The Children’s Idyll In All Of Us

The Children’s Idyll In All Of Us

A Children’s Idyll, by William-Adolphe Bouguereau. 1900

Spurred on by a thought-provoking blog post by my good friend Tim Brownson, I thought again about what we lose when we grow up. The way we once looked at life. With fresh hope. With a ton of hope and delight. With great expectations and daily excitement. What is it, exactly, about the process of maturation that seems to take so much of that out of us? Is this chemical, biological, spiritual, or all of the above? Do we actually lose special brain cells that are informed with a sense of hope and awe and wonder? Is this an evolutionary process that even makes sense?

I sometimes wonder if we have this backwards. As in, shouldn’t we be more cautious as children and more blown away by the world as adults? Because we see more, we know more, we’ve been to more places, and our senses grow layers and depth, and we can actually appreciate far more about the world in context than we ever could as a child. Not to mention our physical improvements. We are less vulnerable in the world when we gain the stature of adulthood. We are physically stronger and better able to be in the world, as we become who we are.

This odd reversal may have a lot to do with our strange fate as adults. Most of us are tethered to jobs, settle in to them, settle down and settle for. Most of us never travel the seven seas like we once dreamed of doing when young. Reading about Perseus, Jason, Odysseus, Cuchulain, Roland or the Knights of the Round Table, foments a myriad fantasies and hopes for our own globe trotting adventures. We seldom go on to make those myths come alive. How many monsters do we slay and how many fair maidens do we woo and win?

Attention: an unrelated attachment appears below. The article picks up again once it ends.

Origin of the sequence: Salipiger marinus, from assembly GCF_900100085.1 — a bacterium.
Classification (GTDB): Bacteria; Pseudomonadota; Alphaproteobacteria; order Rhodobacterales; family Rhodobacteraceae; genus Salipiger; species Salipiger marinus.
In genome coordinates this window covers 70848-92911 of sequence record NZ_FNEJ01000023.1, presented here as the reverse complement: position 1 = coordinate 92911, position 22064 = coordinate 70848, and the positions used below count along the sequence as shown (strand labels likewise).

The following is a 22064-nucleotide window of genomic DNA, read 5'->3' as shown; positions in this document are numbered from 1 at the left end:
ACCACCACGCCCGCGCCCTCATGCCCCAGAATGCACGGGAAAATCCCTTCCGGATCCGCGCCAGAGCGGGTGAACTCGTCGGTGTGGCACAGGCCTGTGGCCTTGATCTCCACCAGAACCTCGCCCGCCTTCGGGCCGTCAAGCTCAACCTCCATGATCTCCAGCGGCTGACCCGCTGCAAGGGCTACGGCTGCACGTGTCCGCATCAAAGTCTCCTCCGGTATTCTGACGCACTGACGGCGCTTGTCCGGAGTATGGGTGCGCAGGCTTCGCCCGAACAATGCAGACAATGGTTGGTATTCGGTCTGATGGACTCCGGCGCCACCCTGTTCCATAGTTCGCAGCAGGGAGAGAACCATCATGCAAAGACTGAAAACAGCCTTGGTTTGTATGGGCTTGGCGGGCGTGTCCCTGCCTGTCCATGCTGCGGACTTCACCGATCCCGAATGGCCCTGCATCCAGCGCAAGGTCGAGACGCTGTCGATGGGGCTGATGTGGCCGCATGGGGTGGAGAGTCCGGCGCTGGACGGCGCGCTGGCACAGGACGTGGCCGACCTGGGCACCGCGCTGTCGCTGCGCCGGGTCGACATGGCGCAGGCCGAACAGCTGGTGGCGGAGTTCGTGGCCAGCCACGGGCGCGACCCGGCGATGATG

Age can bring dullness. Like a painting left in a basement for years, collecting abstract dust. But there is nothing inherent in the aging process that makes that dullness necessary. Sometimes all that is required is the right cloth, the right medium, and a little elbow grease. Sometimes all that is needed is a reminder.

My own bias pushes me toward the reminder of art. Others find lightning in a bottle elsewhere. The trick, of course, is not to be a temporary child, made new and fresh and hopeful for a minute or two while we gaze at a painting, hear a song, read a poem. The trick is to take artistic provocation and recreate the self, as self, permanently. To inject and infuse the child in all of us so that we reverse the process as adults and never go back to our inner old fogey. Make it new, as Ezra Pound said. But not just that. Not just what Ezra said. Be ever bold and new.


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